In the fall semester, students carry out a one-week community engagement project while placed with a partner organization. Students are given several options (subject to change each semester) of partner organizations with which the Costa Rica Center has a relationship and for projects that the organizations have defined as a need. Not only do students learn about the organization and the related project, but they also explore and practice important ethical issues surrounding community engagement.
During the spring semester, students design, plan, and document a two-week field research project in Costa Rica (or approved alternative) as part of the Introduction to Field Research course. The goal of this two-week experience is to put fieldwork methods into practice, to examine theory in practice, and to explore areas of academic interests as well as identify new ones. In the past, students have carried out their field study in local indigenous and non-indigenous communities, non-governmental and governmental organizations, universities, and schools, and with local experts on a specific academic area of research. Topics vary, but in the past have included: sustainable agriculture, education, human rights, indigenous culture, women’s rights, environmental conservation, global economic systems, alternative energy, LGBTQ identities, and more. Students will be provided information on the different field research options with one of the Costa Rica Center’s partner organizations.
Below we include a few of the partner organizations our students have collaborated with.
Boruca Indigenous Community
• Boruca is an indigenous community of the Brunca ethnic group. During colonial times the Bruncas were enslaved by the Spaniards and their culture became seriously endangered. Over the last 20 years the Brunca people have made a conscious and consistent effort to regain their culture and traditions. Today they are known for their beautiful masks and naturally dyed and traditionally woven bags.
• Students who collaborate in this project have worked in the community’s Museo de Cultura (Museum of Culture) and in the construction of more classrooms at the local high school.
Fundación Humanitaria Costarricense
• The Costa Rican Humanitarian Foundation (CRHF) is a non-profit organization committed to developing creative and economical solutions to a wide range of social problems in Costa Rica. The CRHF provides opportunities to exchange friendship, goods, services, and financial resources for critical needs among different cultures, socio-economic classes, and language groups. The vision of CRHF is to create a better quality of life for all those who they work with, supporting at-risk and special needs populations so they may have more choices for their future and fostering greater sensitivity in populations providing services.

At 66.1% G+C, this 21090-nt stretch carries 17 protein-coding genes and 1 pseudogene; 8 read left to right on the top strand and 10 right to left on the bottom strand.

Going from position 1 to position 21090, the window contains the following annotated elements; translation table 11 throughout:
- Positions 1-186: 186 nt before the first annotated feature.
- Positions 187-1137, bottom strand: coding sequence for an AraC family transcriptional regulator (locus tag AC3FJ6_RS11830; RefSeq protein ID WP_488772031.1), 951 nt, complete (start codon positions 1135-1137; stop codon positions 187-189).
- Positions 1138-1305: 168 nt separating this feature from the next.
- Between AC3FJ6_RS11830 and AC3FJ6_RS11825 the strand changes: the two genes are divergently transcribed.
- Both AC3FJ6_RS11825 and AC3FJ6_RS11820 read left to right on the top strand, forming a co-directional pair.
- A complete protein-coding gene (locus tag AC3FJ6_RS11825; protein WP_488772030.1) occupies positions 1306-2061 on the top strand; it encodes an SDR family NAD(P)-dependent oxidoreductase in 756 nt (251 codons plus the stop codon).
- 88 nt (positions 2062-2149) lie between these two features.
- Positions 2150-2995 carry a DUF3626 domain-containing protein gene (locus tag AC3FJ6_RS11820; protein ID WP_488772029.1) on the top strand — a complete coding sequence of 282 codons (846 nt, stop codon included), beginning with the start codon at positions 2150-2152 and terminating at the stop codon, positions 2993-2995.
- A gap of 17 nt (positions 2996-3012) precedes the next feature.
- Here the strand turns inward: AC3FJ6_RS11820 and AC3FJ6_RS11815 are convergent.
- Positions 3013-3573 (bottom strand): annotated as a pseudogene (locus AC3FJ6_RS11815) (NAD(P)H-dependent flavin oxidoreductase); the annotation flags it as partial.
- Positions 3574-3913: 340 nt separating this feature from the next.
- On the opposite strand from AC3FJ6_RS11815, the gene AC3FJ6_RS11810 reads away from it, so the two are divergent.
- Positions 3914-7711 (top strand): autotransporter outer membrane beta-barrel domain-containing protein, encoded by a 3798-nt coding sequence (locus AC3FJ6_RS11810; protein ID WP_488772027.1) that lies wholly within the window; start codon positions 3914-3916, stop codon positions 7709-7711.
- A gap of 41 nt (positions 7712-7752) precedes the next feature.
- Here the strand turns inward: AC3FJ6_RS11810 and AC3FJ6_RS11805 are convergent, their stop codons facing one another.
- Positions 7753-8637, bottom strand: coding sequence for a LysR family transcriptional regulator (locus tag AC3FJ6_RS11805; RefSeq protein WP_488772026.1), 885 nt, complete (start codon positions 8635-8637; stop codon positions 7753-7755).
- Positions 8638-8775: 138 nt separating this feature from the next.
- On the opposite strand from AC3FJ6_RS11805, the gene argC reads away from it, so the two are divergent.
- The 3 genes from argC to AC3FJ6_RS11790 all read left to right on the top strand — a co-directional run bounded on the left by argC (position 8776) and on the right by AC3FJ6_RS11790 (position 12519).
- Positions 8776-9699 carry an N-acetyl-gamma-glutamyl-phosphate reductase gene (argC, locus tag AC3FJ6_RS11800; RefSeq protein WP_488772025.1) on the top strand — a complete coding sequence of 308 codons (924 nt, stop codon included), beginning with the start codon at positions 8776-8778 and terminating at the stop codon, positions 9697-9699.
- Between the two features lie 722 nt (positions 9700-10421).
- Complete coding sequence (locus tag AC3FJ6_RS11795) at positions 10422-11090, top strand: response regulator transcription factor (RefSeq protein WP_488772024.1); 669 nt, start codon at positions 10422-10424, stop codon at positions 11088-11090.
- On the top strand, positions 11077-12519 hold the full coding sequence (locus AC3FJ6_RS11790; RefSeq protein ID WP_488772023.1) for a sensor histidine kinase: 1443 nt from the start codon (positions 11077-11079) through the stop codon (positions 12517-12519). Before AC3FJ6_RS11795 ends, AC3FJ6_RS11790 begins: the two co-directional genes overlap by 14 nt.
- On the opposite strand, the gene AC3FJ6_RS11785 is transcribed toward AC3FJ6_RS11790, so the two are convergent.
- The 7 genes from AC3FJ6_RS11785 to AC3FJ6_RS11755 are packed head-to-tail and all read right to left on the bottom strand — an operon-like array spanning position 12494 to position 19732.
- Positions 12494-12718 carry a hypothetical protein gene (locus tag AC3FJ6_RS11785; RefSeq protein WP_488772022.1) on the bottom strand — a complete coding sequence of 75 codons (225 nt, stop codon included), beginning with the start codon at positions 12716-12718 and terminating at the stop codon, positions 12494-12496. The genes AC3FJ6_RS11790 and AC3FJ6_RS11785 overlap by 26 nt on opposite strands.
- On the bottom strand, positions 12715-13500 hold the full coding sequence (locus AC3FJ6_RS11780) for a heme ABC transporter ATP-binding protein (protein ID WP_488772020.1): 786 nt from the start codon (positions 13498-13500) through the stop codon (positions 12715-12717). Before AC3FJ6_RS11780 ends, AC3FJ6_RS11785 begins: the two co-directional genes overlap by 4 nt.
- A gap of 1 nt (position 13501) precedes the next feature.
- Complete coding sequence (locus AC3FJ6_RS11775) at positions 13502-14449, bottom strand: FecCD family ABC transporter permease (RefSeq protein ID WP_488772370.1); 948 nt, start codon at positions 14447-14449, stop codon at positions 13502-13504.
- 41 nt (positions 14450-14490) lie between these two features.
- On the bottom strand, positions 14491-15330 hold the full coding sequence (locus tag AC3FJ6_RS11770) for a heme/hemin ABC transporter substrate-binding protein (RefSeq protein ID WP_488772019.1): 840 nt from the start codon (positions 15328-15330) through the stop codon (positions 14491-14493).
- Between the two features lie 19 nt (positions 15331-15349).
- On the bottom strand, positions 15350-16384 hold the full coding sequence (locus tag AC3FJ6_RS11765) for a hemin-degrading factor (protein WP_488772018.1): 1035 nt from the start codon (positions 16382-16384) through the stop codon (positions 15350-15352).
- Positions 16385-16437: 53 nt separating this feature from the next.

• Many of our students have worked with their projects in La Carpio, an underserved community located in the northeast part of San José. CRHF has many different social projects in La Carpio which allows for students that are interested in working with children, youth, women and other social groups to help with existing projects as well as implement new ideas and initiatives.
• Past student experiences in La Carpio have included: working with children at the after-school Day Care Center, working with women’s groups at the community center, helping to improve the infrastructure of the community, fundraising and building a community park, among other community generated initiatives.
Guarumo Organic Farm
• Proyecto Orgánico Guarumo is an independent project that aims to use land in a sustainable way and to promote a healthy lifestyle. It is an organic farm that produces a wide array of roots and vegetables as well as organic coffee for exportation.
• At Guarumo Organic Farm, students learn organic farming techniques for coffee plantations, vegetable gardens, and composts.
New Dawn Center
• The New Dawn Center is an herb farm and educational center founded in 1987 and located in the foothills of the Talamanca mountains near San Isidro del General. Ed Bernhardt and Jessica Benavides run the center (which is also their home) where they grow their own vegetables and fruits using permaculture practices and offer courses on different topics related to sustainable and healthy living. Ed is the author of different books on organic gardening and natural health care practices.
• Students who have visited the New Dawn Center in the past have worked on a variety of projects, including building a bio-sand filter to purify water for rural areas, planting native tree species to give away to local land owners, working as volunteers at the local recycling center, and making a video on gardening as a teaching aid for food security programs.